The joy of ‘Joy’

What a chaotic, inspiring mess of a movie. I just loved it. I haven’t seen a movie I enjoyed this much since “Moonstruck.” If I’d listened to the reviewers, I wouldn’t have seen it.

This movie is a machine with lots of moving parts: Joy is constantly coming up with half-wild, half-practical ideas, only to be thwarted by some bully who stands in her path—sometimes it’s a man, but not always. The problem isn’t that the scenario is unrealistic: Everything that happens in Joy is believable. But Russell fails in the subtlety department. You can hear the gears grinding away every minute: This story, of the woman who invented the Miracle Mop, Huggable Hangers, and lots of other awesome stuff, will inspire you or else. What is it about inspiration that so often fails to inspire? Russell closes the movie with a scene that saps all the juice from his lead character: At her best, Joy is a hustler and a dreamer in equal measure. By the end, she’s just a role model—her success has calcified into a kind of passive grandeur, and Lawrence doesn’t know how to play that.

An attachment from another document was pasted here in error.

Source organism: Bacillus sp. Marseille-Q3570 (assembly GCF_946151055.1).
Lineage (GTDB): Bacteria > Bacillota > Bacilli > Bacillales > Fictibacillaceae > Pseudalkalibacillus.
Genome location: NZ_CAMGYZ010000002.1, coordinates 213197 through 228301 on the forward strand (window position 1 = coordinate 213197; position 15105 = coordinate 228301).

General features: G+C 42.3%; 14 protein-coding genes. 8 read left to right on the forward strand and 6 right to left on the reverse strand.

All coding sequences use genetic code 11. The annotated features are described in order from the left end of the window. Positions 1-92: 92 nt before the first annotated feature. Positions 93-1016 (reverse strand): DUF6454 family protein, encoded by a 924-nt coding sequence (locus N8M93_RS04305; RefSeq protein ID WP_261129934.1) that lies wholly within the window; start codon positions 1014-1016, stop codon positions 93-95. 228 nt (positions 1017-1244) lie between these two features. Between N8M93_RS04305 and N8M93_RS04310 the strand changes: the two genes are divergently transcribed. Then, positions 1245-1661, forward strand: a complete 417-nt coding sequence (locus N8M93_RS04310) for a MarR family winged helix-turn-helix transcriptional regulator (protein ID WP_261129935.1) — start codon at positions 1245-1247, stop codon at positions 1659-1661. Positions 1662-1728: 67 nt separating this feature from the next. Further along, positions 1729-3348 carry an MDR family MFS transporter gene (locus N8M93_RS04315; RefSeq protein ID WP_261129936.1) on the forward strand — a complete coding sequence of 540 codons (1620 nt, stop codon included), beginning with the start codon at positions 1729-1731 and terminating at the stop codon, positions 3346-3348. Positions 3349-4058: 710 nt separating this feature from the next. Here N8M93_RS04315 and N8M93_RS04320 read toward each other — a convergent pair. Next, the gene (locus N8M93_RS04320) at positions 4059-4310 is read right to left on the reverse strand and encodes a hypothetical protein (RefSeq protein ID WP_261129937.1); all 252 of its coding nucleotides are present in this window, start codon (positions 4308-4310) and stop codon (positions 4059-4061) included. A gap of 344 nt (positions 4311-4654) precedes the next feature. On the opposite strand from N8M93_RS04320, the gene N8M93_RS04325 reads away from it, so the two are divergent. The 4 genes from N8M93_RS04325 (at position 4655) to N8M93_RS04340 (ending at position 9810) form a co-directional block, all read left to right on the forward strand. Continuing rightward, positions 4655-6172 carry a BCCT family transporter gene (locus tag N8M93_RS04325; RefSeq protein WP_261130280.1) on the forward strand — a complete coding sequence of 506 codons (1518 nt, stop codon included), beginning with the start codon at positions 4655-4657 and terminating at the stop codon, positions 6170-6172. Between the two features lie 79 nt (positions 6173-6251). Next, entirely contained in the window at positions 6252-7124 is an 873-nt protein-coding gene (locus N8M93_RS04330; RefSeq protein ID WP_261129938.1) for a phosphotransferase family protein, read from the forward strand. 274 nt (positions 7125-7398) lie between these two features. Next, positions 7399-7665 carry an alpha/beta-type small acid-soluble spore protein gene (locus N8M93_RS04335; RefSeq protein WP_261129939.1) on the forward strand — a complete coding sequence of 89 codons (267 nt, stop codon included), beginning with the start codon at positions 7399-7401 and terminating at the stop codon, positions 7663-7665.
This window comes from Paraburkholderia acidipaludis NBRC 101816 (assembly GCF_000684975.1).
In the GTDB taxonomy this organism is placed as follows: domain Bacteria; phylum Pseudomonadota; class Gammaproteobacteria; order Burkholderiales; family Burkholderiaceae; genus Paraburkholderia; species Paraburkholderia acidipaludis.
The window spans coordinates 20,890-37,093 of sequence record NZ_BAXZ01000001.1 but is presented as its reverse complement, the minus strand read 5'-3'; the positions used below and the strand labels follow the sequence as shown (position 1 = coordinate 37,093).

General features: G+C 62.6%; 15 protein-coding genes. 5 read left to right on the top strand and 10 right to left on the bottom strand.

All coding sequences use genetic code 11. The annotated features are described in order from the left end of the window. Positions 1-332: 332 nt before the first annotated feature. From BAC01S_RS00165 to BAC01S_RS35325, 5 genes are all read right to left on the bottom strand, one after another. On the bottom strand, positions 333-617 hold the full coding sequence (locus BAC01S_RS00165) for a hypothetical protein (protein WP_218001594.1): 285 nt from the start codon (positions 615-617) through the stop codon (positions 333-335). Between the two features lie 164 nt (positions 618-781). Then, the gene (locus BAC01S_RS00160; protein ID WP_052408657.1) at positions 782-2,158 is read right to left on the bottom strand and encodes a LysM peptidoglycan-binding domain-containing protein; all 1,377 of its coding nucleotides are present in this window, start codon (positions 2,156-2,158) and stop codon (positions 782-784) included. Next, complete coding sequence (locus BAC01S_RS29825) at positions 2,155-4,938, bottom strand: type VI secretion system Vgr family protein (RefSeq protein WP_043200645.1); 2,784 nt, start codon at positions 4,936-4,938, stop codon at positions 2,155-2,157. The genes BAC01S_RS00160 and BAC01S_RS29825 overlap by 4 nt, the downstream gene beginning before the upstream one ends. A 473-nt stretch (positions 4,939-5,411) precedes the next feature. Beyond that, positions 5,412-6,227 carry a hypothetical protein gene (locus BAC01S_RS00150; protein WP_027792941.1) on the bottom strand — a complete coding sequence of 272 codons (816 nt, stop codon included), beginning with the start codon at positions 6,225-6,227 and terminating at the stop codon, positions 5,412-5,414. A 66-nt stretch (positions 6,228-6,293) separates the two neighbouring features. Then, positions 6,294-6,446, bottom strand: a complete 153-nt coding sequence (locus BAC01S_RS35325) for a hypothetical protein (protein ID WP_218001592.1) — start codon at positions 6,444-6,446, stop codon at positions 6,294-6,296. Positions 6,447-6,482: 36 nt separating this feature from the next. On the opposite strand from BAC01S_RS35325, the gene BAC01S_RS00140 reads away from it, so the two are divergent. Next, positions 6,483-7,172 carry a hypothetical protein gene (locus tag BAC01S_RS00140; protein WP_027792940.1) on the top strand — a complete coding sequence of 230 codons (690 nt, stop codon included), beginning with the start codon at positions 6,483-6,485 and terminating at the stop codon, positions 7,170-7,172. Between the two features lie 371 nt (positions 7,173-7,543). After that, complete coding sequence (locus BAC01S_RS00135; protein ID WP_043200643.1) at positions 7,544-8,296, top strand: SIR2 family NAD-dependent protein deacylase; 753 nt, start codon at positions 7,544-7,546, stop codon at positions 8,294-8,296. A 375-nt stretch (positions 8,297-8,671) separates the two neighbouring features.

But that’s to her credit. Lawrence is better at playing a fighter than a great lady worthy of our admiration—she’s an action verb in action. When we see her trying to hawk her newly invented mop in a K-Mart parking lot—some ladies stop to look but eventually move on, and that’s before the cops show up—desperation clashes with determination. Lawrence is wonderful at playing both: Her smallish, piercing eyes can show guardedness or heart-stopping openness, and she can shift from one to the other imperceptibly. It’s no surprise when Joy becomes a home-shopping success—we always knew she had that potential, kickboxing its way out. No wonder the phones start ringing off the hook. In the end, Joy is more slender and inconsequential than Russell probably intends it to be—it wears its ideas rather than embodying them. But Lawrence keeps the channels of communication open, every minute, with the audience. Joy is proof that she can sell us anything. Operators are standing by.

It spoke to me on so many levels, especially about being an intelligent working-class woman with a head full of ideas and few options to realize them.

And it sure seemed as though the people who packed every seat in the theater liked it, too.